Then, the image sum (under the template) and local energy (under the template) can be computed as:
Where Nx and Ny are the dimensions of the template t(x, y) in the x and y directions, respectively.
If ƒ(x, y) is replaced by the (overall) zero-meaned ƒ″(x, y), then while the contents of the tables s(u, v) and s2(u, v) are different, the denominator term computed using those tables is unchanged:
Given the preceding analysis, we are now prepared to describe the phase-rho correlation process as implemented. Set forth in the following Table 1 are input parameters for the phase-rho correlation. Also provided in Table 1 is the category or type of parameter, the name of the parameter, and a brief description of the parameter. Table 2 lists the output parameters associated with the phase-rho correlation method. Note that in Table 1, the letter “I” refers to integers having values which are greater than or equal to zero.
Inputs for Phase-Rho Correlation
Target image set
2D array of pixel
values (x, y ε I, ≧0)
Target image set
dimensions of the target image
set in the x and y directions.
0 < Nx < Mx,
0 < Ny < My
2D array of pixel
values (x, y ε I, ≧0)
dimensions of the reference
image set in the
x and y directions.
0 < Nx < Mx,
0 < Ny < My
Outputs for Phase-Rho Correlation
2D array of correlation
values (u, v ε I).
0 < u < Mx − Nx + 1,
0 < v < My − Ny + 1
The algorithm associated with the phase-rho correlation technique shall now be described in further detail. First, both t(x, y) and ƒ(x, y) are replaced by the globally zero-meaned arrays:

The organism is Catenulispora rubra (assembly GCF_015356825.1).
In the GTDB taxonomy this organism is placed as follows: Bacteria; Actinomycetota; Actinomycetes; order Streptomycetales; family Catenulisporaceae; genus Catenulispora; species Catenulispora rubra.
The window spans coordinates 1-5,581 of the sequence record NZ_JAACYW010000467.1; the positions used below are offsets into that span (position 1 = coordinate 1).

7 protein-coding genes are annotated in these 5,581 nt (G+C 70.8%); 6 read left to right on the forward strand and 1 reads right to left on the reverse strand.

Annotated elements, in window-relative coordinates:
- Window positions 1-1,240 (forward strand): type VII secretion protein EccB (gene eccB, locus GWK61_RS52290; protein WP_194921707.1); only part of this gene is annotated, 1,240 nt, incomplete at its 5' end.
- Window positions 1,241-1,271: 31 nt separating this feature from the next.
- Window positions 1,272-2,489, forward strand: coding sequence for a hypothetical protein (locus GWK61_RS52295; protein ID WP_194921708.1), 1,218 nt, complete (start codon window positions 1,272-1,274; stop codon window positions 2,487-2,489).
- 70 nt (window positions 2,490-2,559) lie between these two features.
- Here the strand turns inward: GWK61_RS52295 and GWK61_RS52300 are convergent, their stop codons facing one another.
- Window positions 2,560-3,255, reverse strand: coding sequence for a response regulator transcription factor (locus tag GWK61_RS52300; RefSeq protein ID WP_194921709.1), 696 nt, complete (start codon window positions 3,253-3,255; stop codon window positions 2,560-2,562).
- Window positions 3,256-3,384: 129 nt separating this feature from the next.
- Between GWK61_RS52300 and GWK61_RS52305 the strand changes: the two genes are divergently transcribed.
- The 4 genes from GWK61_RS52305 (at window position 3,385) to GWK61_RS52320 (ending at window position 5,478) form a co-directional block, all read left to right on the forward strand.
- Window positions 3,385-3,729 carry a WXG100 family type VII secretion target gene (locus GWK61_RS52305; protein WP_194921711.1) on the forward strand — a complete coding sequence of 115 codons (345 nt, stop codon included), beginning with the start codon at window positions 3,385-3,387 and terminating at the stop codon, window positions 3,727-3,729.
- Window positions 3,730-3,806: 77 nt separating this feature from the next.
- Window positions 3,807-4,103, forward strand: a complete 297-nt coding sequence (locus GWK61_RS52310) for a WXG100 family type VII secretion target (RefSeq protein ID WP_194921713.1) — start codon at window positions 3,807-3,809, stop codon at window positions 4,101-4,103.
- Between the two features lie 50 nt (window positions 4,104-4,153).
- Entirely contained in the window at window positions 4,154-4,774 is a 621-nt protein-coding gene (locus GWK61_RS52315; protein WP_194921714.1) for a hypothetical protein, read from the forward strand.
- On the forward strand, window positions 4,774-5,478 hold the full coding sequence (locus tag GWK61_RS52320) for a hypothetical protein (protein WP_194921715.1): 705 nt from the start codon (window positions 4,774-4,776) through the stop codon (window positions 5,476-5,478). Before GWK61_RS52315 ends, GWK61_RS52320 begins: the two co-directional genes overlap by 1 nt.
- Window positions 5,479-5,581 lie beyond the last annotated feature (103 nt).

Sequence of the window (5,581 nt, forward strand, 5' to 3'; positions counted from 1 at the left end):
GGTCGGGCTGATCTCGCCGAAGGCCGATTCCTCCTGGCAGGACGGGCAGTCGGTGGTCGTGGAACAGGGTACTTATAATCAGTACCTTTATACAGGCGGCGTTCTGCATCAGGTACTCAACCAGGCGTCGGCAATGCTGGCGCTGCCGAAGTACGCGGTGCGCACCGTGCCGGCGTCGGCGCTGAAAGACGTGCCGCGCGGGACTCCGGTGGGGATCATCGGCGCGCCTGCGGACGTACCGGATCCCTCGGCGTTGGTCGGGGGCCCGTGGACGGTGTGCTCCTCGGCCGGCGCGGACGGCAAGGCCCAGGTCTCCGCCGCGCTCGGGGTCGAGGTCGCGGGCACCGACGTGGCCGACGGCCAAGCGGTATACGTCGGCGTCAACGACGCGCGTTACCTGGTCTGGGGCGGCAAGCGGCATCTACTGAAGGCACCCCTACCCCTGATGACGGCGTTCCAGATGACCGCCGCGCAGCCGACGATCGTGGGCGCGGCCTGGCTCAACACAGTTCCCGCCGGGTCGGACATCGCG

Next, the normalization surface for the “rho” (normalized cross-correlation) portion is computed. This is the denominator term in (2); the computation is a multi-step process:
Next, the (globally) zero-meaned arrays are zero-padded to the dimensions appropriate for the discrete Fourier transform (that is, to NDFT,x by NDFT,y), and the Fourier transforms are computed:
T(k x ,k y)=F(t zero-pad′(x,y))
F(k x ,k y)=F(ƒzero-pad″(x,y)) (12)
Then, the frequency-domain terms in Equation (4) and Equation (1) are computed:
Next, the separate rho- and phase-correlation surfaces are computed:
Finally, the maximum value of the phase-correlation surface is computed and the phase-rho correlation is completed:
Unlike NCC or phase correlation alone, the phase-rho correlator is relatively insensitive to rotation between the two images. This is illustrated in
The phase-rho correlator was also shown to produce a sharper correlation peak when the two images were taken from different sensors: cross-sensor registration. The correlation surfaces shown in
Reference this equation to Joseph Horner
This equation was presented in Applied Optics, Vol. 31, No. 2, 10 Jan. 1992, in an article entitle Metrics for Assessing Pattern-Recognition Performance, by Joseph L Horner, Rome Laboratory, Hanscom Air Force Base, Mass. 01731-5000. Applying the PCE′ metric to the correlation surfaces in
All of the apparatus, methods and algorithms disclosed and claimed herein can be made and executed without undue experimentation in light of the present disclosure. While the invention has been described in terms of preferred embodiments, it will be apparent to those of skill in the art that variations may be applied to the apparatus, methods and sequence of steps of the method without departing from the concept, spirit and scope of the invention. More specifically, it will be apparent that certain components may be added to, combined with, or substituted for the components described herein while the same or similar results would be achieved. All such similar substitutes and modifications apparent to those skilled in the art are deemed to be within the spirit, scope and concept of the invention as defined.
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|U.S. Classification||382/218, 382/181, 382/209|
|Cooperative Classification||G06T7/0026, G06K9/741|
|European Classification||G06K9/74E, G06T7/00D1C|